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Mark Weadon, Pamela Heinselman, Douglas Forsyth, James Kimpel, William E. Benner, and Garth S. Torok

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Tian-You Yu, Marko B. Orescanin, Christopher D. Curtis, Dusan S. Zrnić, and Douglas E. Forsyth

Abstract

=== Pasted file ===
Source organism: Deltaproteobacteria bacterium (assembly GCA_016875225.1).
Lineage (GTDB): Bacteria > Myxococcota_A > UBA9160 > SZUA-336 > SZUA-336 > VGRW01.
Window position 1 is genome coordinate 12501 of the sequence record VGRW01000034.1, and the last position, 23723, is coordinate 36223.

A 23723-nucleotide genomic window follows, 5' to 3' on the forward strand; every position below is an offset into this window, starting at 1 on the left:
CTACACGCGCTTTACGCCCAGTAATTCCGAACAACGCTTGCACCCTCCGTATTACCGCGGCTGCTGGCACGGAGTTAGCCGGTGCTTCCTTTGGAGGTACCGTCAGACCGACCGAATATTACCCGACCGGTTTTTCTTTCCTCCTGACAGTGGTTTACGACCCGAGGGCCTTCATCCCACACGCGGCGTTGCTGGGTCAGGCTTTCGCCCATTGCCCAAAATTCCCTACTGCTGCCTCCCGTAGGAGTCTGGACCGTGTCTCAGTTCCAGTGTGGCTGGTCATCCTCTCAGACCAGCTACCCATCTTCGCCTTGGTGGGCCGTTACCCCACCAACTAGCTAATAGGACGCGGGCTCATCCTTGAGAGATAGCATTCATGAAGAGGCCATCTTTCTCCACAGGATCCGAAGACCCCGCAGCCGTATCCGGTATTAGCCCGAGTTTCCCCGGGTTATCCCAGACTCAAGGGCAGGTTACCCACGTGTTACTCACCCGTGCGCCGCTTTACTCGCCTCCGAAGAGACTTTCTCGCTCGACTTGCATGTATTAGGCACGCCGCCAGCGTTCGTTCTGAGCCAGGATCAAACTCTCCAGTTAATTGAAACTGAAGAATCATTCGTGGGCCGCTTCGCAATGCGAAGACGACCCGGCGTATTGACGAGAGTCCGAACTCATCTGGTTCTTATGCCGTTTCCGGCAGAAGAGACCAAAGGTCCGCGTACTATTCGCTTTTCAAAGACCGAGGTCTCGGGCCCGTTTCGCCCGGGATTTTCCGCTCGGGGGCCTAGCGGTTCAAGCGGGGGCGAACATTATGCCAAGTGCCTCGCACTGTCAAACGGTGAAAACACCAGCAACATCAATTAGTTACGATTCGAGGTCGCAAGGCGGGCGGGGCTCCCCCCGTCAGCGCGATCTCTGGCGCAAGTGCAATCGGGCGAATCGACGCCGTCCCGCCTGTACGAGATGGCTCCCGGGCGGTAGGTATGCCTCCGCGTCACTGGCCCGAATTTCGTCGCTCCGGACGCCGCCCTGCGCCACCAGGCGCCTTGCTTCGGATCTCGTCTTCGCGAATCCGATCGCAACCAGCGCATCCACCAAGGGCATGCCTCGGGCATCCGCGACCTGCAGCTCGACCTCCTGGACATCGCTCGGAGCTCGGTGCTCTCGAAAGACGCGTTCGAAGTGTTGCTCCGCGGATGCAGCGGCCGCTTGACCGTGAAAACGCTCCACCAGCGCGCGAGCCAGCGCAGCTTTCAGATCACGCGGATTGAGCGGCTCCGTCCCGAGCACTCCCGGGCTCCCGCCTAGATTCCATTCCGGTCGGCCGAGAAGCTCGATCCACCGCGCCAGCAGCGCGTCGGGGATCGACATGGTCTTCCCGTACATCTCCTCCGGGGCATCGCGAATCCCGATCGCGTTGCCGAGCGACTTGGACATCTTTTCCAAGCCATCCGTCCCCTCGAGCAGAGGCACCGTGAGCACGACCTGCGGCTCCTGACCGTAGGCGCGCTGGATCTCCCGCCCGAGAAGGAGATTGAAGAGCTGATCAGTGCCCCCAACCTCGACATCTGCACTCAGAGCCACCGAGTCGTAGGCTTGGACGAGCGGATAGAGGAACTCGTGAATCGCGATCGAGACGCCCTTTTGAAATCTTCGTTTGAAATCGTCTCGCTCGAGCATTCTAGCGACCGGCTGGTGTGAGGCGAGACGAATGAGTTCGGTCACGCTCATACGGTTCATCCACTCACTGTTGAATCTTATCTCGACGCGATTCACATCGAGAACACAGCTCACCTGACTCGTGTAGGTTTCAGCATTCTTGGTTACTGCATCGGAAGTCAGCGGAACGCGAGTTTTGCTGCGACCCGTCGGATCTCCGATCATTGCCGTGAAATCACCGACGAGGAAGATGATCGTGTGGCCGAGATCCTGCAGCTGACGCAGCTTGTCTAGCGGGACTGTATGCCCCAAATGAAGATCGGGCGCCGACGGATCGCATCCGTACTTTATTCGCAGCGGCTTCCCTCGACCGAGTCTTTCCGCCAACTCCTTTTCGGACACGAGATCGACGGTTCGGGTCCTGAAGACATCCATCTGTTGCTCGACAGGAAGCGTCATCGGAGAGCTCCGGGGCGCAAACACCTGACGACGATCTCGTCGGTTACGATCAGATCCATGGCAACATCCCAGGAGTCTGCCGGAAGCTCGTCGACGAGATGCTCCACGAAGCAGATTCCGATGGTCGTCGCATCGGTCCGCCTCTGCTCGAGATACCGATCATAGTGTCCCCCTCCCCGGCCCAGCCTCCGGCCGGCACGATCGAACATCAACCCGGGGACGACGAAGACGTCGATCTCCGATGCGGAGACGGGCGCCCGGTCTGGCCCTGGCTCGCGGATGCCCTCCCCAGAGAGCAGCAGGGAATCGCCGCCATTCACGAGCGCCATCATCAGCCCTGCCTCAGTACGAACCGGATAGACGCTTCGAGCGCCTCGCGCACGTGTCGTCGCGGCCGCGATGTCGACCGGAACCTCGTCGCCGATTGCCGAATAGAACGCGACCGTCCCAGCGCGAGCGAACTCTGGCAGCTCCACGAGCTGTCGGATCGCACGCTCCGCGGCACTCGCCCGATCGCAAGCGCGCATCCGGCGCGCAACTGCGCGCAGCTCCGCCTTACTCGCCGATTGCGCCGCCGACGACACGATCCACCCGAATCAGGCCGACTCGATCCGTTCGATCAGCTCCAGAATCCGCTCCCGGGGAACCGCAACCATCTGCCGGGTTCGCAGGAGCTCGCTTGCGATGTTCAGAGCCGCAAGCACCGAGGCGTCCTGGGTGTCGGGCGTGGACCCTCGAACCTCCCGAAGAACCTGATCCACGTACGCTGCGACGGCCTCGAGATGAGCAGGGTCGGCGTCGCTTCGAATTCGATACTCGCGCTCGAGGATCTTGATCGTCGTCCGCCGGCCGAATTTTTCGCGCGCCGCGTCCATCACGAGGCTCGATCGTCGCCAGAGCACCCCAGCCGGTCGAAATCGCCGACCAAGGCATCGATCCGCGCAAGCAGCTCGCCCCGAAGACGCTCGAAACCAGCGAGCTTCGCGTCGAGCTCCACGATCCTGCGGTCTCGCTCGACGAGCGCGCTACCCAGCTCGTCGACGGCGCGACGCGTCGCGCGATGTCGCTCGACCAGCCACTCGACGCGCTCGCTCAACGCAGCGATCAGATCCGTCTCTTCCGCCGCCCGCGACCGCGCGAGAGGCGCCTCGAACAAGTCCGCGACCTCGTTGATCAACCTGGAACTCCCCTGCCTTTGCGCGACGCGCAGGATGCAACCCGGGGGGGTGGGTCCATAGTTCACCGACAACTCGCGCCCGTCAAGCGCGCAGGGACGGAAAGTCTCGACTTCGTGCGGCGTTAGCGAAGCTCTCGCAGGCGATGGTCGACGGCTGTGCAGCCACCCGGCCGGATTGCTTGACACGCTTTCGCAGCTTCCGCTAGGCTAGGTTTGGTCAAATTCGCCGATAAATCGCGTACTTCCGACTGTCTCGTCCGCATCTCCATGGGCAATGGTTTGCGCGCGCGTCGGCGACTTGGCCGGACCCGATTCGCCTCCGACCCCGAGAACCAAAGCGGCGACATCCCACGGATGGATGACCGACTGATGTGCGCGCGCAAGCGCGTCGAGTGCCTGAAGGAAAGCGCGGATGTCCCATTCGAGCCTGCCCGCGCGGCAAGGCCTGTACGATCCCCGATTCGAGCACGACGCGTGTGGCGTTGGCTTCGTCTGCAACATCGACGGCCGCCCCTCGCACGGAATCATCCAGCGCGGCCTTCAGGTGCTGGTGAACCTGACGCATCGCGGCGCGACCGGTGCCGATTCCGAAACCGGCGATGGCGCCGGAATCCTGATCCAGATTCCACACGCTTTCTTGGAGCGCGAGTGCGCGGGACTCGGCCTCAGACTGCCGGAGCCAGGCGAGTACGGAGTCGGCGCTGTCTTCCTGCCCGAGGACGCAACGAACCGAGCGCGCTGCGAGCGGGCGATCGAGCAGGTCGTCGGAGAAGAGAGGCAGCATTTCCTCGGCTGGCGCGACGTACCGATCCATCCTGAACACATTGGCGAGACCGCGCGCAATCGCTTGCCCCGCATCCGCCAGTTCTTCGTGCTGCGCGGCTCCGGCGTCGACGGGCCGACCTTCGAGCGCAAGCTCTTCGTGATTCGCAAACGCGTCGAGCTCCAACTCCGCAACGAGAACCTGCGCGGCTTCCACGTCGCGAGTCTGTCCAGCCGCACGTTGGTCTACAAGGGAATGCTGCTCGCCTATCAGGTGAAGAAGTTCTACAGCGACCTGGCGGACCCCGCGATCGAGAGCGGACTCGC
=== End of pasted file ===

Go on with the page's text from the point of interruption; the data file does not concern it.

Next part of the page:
The recently installed S-band phased-array radar (PAR) at the National Weather Radar Testbed (NWRT) offers fast and flexible beam steering through electronic beam forming. This capability allows the implementation of a novel scanning strategy termed beam multiplexing (BMX), with the goal of providing fast updates of weather information with high statistical accuracy. For conventional weather radar the data acquisition time for a sector scan or a volume coverage pattern (VCP) can be reduced by increasing the antenna’s rotation rate to the extent that the pedestal allows. However, statistical errors of the spectral moment estimates will increase due to the fewer samples that are available for the estimation. BMX is developed to exploit the idea of collecting independent samples and maximizing the usage of radar resources. An improvement factor is introduced to quantify the BMX performance, which is defined by the reduction in data acquisition time using BMX when the same data accuracy obtained by a conventional scanning strategy is maintained. It is shown theoretically that a fast update without compromising data quality can be achieved using BMX at small spectrum widths and a high signal-to-noise ratio (SNR). Applications of BMX to weather observations are demonstrated using the PAR, and the results indicate that an average improvement factor of 2–4 can be obtained for SNR higher than 10 dB.

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